Michael R. Canfield
I am a teacher, administrator, and academic at Harvard University. I serve as a Lecturer on Organismic and Evolutionary Biology and the Allston Burr Assistant Dean of Harvard College in Eliot House.
My courses focus on both biological topics such as the “Biology of Insects” and “Camouflage and Mimicry in Nature,” as well as natural history and the humanities in “The Adventures of Theodore Roosevelt.” I enjoy teaching across a range of topics and levels.
In my writing and academic work I have most recently completed a book on Theodore Roosevelt and his outdoor life, entitled Theodore Roosevelt in the Field. My Roosevelt interest grew from an edited project called Field Notes on Science and Nature, which examines how scientists and naturalists record their work in the field. In addition, my insect research has investigated the evolution of flexible developmental pathways in geometrid caterpillars, or, to put it simply, how the camouflage forms of caterpillars can be determined by what they eat. Recently, I have developed an interest in ants in the genus Temnothorax. The entire colonies of these ants live in small spaces, often a single acorn shell, which raises fascinating questions about nest site selection and resource use. I earned my Ph.D. under Naomi E. Pierce in 2006 here at Harvard.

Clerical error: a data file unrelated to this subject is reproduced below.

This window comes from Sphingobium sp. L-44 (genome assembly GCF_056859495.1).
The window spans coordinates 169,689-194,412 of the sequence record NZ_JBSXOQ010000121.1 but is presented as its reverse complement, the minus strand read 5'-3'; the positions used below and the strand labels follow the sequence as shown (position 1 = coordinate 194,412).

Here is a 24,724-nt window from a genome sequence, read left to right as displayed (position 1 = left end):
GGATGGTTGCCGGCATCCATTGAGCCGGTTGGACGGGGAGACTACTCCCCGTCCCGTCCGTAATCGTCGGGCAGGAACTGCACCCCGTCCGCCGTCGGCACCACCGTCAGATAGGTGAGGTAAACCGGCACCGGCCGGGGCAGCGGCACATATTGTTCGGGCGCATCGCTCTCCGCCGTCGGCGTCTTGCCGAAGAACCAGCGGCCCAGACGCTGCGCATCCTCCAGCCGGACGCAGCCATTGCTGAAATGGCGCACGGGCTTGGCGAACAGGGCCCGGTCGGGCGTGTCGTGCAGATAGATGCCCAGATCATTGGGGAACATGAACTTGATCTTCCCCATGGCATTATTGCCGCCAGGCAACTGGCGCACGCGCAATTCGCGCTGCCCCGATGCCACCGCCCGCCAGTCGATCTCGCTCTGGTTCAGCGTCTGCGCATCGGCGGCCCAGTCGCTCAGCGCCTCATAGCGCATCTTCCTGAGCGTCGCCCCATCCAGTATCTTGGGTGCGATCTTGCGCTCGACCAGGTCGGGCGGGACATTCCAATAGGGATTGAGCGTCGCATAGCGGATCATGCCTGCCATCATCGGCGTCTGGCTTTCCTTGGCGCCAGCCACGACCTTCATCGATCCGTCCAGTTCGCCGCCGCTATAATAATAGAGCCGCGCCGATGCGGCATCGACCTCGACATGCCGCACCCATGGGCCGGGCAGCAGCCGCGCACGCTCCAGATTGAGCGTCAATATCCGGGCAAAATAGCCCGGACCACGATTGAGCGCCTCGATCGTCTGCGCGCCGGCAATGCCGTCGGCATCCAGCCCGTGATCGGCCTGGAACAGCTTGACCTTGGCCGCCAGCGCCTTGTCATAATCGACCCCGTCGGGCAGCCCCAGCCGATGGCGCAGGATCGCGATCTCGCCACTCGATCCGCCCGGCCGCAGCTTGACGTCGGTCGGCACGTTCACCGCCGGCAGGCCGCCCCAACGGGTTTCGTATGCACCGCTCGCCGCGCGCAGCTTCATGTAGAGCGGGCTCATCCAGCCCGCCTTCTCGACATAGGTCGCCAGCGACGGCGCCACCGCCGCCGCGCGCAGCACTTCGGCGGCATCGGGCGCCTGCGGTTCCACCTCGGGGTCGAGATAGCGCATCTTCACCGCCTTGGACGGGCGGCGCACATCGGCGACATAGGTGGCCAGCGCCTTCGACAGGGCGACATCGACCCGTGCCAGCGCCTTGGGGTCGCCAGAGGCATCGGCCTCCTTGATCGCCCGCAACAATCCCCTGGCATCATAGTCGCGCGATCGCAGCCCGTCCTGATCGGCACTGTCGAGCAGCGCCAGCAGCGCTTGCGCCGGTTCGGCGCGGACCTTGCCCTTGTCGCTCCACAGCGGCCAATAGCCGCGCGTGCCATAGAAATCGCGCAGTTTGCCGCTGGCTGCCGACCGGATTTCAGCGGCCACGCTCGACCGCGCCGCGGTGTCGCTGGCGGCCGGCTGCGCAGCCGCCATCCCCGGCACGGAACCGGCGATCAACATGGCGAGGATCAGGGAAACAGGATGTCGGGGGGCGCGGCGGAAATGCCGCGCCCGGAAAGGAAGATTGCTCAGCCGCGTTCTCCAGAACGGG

In addition to my research and teaching, I continue to be active in my role as dean at Eliot House. I work both individually with students doing advising, and on College and University committees designed to advance administrative objectives that help create a fair, equitable, and inspiring environment for learning.
Outside of my professional pursuits, I enjoy woodworking, terrarium keeping, coaching hockey, as well as participating in football scrimmages with my two sons in the small yard next to our residence.